Total U.S. rice plantings in 2010-11 will reach 3.41 million acres, up 9 percent from a year earlier and the third-highest on record, according to the March Rice Outlook report from USDA’s Economic Research Service.
Long-grain accounts for all of the indicated expansion in U.S. rice acreage. Growers indicated expanded 2010-11 plantings of rice in all reported states, with Arkansas — the largest rice-growing state — accounting for more than half the increase.
There were no supply side revisions to the 2009-10 (August-July) U.S. rice balance sheet. Total U.S. supplies of rice remain projected at 271.3 million cwt (rough-basis), almost 8 percent more than a year ago and the highest since 2005-06. Carryin, production, and imports are all estimated larger in 2009-10 than a year earlier, with the larger crop accounting for most of the increase in total supplies. Total use of U.S. rice in 2009-10 is projected at a record 239 million cwt, up 8.5 million cwt from the previous month’s forecast, and almost 8 percent more than last year.
Projections for both exports and total domestic and residual use were revised upward, with total domestic and residual use the highest on record. Data from the March Rice Stocks indicated stronger domestic disappearance than previously projected.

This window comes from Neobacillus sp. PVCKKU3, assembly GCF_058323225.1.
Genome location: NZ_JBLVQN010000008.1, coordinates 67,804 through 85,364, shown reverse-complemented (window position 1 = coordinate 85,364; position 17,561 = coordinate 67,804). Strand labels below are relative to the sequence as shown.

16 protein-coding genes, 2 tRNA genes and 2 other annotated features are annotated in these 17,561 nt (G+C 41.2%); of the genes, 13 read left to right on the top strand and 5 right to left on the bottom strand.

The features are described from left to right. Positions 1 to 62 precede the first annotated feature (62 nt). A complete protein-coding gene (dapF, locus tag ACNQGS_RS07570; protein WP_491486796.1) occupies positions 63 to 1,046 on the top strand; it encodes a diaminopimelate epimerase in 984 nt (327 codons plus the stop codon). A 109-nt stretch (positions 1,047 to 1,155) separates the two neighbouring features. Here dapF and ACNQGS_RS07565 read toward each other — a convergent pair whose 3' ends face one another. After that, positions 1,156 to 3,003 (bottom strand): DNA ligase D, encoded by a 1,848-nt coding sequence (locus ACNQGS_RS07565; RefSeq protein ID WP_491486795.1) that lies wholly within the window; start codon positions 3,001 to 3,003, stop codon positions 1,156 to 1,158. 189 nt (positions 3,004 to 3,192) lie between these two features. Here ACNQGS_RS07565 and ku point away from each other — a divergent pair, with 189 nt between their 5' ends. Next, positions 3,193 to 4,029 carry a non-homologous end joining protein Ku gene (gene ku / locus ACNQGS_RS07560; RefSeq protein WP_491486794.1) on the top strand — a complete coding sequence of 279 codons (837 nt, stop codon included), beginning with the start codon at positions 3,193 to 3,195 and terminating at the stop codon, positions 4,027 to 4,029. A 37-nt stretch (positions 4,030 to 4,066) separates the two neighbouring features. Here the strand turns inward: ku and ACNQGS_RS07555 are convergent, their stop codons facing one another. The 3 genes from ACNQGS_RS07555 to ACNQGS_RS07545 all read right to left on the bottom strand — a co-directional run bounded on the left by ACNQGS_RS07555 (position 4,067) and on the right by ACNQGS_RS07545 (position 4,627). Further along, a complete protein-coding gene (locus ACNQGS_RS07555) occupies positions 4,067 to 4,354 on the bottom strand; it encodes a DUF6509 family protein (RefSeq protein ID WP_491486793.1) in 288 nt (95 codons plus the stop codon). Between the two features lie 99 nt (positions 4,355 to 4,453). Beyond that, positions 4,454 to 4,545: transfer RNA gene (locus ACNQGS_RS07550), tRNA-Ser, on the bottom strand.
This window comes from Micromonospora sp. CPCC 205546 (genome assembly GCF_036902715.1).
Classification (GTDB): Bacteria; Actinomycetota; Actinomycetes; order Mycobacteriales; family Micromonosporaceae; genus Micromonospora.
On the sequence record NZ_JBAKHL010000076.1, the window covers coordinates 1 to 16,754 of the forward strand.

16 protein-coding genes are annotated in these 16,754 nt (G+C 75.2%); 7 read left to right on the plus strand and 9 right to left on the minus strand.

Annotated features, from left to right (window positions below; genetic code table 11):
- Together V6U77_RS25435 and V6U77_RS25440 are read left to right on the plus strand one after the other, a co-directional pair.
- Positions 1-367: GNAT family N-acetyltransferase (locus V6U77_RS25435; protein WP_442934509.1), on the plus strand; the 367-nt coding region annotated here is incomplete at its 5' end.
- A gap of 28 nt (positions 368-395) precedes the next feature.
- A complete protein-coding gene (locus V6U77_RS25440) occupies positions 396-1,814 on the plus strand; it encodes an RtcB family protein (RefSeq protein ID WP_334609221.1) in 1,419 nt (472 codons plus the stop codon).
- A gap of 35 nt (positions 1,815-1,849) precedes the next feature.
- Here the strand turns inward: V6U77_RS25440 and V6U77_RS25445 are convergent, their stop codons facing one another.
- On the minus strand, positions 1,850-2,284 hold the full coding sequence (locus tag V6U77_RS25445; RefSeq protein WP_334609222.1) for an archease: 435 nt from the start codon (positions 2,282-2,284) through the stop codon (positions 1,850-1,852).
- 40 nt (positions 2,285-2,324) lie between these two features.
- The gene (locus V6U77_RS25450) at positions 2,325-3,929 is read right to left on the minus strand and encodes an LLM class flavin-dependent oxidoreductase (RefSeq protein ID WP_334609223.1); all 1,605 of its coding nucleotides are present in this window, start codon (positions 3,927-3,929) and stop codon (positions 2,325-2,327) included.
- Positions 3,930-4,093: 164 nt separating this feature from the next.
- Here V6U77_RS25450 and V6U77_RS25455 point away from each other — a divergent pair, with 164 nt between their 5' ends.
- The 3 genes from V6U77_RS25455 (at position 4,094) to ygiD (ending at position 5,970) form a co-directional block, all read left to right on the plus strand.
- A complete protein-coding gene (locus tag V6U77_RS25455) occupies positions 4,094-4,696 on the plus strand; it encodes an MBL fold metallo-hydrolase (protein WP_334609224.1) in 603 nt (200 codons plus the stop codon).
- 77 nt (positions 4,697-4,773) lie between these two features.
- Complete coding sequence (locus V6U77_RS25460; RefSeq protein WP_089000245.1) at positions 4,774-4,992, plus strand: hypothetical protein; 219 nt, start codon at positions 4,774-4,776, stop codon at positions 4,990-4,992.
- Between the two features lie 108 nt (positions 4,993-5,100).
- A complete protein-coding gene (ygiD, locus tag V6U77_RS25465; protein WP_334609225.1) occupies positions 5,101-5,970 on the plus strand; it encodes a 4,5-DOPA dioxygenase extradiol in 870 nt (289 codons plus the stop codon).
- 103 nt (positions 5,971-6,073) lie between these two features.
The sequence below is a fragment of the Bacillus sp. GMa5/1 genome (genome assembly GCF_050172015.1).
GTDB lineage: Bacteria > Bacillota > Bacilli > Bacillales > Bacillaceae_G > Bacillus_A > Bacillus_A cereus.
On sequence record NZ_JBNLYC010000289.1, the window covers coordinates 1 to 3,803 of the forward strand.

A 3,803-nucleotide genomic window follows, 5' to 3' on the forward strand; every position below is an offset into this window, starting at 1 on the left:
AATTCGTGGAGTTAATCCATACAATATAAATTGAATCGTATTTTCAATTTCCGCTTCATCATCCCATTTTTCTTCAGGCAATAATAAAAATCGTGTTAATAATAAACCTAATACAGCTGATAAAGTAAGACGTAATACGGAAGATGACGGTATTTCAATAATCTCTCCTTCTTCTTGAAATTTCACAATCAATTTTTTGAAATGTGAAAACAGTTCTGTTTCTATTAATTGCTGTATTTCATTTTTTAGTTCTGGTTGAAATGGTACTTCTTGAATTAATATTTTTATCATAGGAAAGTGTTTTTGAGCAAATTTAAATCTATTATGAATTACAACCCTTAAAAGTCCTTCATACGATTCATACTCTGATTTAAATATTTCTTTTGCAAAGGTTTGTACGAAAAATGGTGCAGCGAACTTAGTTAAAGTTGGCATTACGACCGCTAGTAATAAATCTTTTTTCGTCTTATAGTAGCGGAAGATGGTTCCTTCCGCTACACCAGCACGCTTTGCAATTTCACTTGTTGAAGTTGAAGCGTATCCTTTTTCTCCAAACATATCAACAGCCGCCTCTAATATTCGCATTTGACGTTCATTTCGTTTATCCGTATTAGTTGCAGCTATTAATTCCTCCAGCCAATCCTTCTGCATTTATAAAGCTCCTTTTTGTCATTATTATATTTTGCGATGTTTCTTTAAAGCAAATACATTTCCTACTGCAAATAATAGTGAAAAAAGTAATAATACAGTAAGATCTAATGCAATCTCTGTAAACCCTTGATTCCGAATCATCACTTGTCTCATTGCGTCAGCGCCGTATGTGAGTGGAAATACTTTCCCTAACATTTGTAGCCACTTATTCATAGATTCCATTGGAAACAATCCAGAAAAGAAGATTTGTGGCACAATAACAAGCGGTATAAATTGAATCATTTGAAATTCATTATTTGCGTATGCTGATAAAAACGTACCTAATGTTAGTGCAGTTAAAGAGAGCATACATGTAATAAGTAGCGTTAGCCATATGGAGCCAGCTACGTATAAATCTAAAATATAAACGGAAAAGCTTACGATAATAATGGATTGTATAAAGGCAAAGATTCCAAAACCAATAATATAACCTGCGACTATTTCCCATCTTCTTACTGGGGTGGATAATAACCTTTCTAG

The revisions resulted in a 21 percent reduction in the 2009-10 ending stocks forecast to 32.3 million cwt, with long-grain accounting for most of the reduction. The season-average price forecasts for both classes were raised. However, prices for both classes remain well below the 2008-09 records.
The 2009-10 global rice production forecast was revised up 500,000 tons to 440.8 million tons (milled basis), still 1.4 percent below the 2008-09 record. Production estimates were increased for Pakistan, Peru, Ecuador, and North Korea. The 2009-10 global ending stocks forecast was decreased 1 percent to 90.2 million tons due to reduced estimates for Burma, Iran, the Philippines, Thailand, and the United States.
The global trade forecast for 2010 decreased 2 percent to 29.97 million tons. Export forecasts for Pakistan and Burma decreased, while the U.S. forecast increased. Trading prices for Thailand’s high- and medium-quality grades of non-specialty rice decreased 5 percent to 8 percent from the first week of March due to a lack of fresh import demand. U.S. and Vietnam’s trading prices declined as well, with Vietnam’s prices quoted at more than $150 below Thailand’s.